Development of the optic radiations and visual function after premature birth

Michela Groppo, Daniela Ricci, Laura Bassi, Nazakat Merchant, Valentina Doria, Tomoki Arichi, Joanna M. Allsop, Luca Ramenghi, Matthew J. Fox, Frances M. Cowan, Serena J. Counsell, A. David Edwards

Research output: Contribution to journalArticlepeer-review


Introduction: Visual impairment in preterm infants at term equivalent age (TEA) is associated with impaired microstructural development in the optic radiation, measured as reduced fractional anisotropy (FA) by Diffusion Tensor Imaging (DTI). We tested the hypothesis that these abnormalities develop during the late preterm period. Methods: DTI was performed in 53 infants born at a median (range) of 30+1 (25+4-34+6) weeks post-menstrual age (PMA), 22 of whom were imaged twice. Results: FA in the optic radiation at TEA was related to: visual function (p= 003); PMA at birth (p= 015); and PMA at scan (p= 008); while a significant interaction between PMA at birth and scan (p= 019) revealed an effect of the period of premature extra-uterine life additional to the degree of prematurity. We explored this further in a sub-group of 22 infants who were studied twice. FA increased from mean (95% CI). 174 (164-176) on the first image at 32+5 (29+5-36) weeks PMA, to .198 (190-206) on the second image at 40+6 (39+2-46) weeks PMA. Visual function was not predicted by FA on the images obtained in the early neonatal period, but was significantly related to the rate of increase in FA between scans (p= 027) and to FA on the second image (p= 015). Conclusion: Microstructural maturation during the late preterm period is thus required for normal visual function, suggesting that interventions applied after 30 weeks PMA might reduce impairment in preterm infants.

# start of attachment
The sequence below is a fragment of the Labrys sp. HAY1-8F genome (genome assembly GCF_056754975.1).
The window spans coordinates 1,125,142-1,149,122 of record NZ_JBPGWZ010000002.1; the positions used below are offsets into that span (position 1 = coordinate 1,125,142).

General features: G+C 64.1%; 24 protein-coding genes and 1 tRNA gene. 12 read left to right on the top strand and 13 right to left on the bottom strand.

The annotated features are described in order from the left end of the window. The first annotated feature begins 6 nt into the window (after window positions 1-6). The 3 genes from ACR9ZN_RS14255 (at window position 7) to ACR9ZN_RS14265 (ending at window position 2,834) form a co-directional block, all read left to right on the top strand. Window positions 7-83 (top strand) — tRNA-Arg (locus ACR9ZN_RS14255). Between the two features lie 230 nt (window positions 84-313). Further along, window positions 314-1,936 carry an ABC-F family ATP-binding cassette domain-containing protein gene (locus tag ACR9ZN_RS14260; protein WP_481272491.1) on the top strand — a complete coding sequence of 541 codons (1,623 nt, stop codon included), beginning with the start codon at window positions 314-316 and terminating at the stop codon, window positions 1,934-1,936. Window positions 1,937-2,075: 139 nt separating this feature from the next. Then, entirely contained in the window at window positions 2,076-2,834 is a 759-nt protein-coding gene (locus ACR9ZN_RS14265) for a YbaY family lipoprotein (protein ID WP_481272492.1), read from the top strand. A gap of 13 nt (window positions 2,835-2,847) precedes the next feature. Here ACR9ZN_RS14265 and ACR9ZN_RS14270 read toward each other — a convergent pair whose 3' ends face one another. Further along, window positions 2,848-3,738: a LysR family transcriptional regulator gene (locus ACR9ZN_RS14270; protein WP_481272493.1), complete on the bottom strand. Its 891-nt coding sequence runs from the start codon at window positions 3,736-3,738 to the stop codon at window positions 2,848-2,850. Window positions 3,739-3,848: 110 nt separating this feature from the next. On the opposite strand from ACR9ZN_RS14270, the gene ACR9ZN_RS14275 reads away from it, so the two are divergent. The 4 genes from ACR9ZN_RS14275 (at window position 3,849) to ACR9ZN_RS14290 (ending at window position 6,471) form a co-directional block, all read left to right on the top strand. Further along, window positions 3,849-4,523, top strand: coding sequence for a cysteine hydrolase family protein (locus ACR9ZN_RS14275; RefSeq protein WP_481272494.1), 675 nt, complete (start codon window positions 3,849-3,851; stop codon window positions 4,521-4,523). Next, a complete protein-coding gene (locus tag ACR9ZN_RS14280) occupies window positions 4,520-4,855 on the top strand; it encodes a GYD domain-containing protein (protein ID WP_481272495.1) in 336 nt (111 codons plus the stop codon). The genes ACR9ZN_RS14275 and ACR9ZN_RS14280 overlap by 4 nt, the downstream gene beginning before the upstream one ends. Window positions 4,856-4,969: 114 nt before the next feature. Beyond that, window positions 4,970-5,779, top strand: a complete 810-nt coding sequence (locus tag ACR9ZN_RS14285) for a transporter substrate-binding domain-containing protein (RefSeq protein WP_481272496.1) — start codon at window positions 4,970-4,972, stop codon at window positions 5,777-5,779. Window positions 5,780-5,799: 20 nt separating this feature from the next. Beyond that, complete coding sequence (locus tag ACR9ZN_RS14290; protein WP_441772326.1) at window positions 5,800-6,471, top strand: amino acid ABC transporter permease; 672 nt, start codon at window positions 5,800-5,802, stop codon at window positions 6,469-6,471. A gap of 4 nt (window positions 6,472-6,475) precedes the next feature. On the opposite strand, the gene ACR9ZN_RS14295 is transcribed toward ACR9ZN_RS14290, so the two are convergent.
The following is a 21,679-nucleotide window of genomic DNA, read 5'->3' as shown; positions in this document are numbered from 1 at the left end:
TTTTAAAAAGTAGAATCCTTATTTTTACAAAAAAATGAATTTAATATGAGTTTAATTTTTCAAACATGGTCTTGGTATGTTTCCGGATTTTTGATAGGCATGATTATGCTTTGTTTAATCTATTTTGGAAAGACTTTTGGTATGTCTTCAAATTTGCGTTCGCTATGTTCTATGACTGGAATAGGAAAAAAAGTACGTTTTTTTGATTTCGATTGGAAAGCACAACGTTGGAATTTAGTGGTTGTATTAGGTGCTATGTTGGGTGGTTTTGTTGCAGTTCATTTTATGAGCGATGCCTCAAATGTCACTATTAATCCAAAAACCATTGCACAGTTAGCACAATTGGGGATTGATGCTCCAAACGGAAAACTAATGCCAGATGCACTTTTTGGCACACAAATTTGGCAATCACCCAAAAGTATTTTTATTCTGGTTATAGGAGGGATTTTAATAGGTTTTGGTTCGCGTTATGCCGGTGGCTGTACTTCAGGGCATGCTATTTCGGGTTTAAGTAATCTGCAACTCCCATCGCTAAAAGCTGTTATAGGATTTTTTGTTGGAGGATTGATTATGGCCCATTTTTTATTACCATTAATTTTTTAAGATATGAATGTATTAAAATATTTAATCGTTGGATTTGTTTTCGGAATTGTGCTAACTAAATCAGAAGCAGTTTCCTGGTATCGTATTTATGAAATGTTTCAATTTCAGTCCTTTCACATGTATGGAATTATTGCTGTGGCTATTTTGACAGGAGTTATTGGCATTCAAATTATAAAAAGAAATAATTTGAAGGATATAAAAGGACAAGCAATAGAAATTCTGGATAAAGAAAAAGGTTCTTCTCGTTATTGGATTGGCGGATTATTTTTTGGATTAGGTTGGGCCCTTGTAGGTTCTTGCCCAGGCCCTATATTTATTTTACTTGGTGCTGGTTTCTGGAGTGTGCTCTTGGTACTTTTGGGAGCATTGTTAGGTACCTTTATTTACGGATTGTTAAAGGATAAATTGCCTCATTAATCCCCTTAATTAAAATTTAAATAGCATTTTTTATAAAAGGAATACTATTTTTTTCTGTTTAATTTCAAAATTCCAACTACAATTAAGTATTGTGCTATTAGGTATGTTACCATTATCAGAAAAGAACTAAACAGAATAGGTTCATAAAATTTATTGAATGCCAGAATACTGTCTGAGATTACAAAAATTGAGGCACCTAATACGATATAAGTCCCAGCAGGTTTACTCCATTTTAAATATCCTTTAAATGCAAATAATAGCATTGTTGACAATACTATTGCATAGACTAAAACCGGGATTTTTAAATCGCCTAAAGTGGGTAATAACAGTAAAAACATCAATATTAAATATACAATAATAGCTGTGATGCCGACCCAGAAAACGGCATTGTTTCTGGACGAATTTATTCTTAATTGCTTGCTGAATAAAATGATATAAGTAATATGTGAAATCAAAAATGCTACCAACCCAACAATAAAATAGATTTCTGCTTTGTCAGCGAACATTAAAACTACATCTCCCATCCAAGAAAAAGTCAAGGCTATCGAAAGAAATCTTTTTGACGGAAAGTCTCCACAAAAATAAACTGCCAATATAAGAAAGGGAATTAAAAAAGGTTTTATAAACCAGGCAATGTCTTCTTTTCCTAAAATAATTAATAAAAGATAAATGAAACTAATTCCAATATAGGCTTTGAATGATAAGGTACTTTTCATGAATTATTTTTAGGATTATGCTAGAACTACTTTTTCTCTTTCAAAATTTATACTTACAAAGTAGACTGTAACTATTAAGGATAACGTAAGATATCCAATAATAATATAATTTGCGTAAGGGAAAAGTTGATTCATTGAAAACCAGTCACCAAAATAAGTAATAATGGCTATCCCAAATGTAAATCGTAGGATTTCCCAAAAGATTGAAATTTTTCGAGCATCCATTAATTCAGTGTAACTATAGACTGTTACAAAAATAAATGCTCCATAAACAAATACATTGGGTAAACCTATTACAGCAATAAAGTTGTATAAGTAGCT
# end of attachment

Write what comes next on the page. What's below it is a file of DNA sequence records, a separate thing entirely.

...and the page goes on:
Original languageEnglish
Pages (from-to)30-37
Number of pages8
Publication statusPublished - 2014


  • Brain
  • Diffusion tensor imaging
  • Magnetic resonance imaging
  • Preterm
  • Vision

ASJC Scopus subject areas

  • Clinical Neurology
  • Neurology
  • Arts and Humanities (miscellaneous)
  • Developmental and Educational Psychology
  • Medicine(all)


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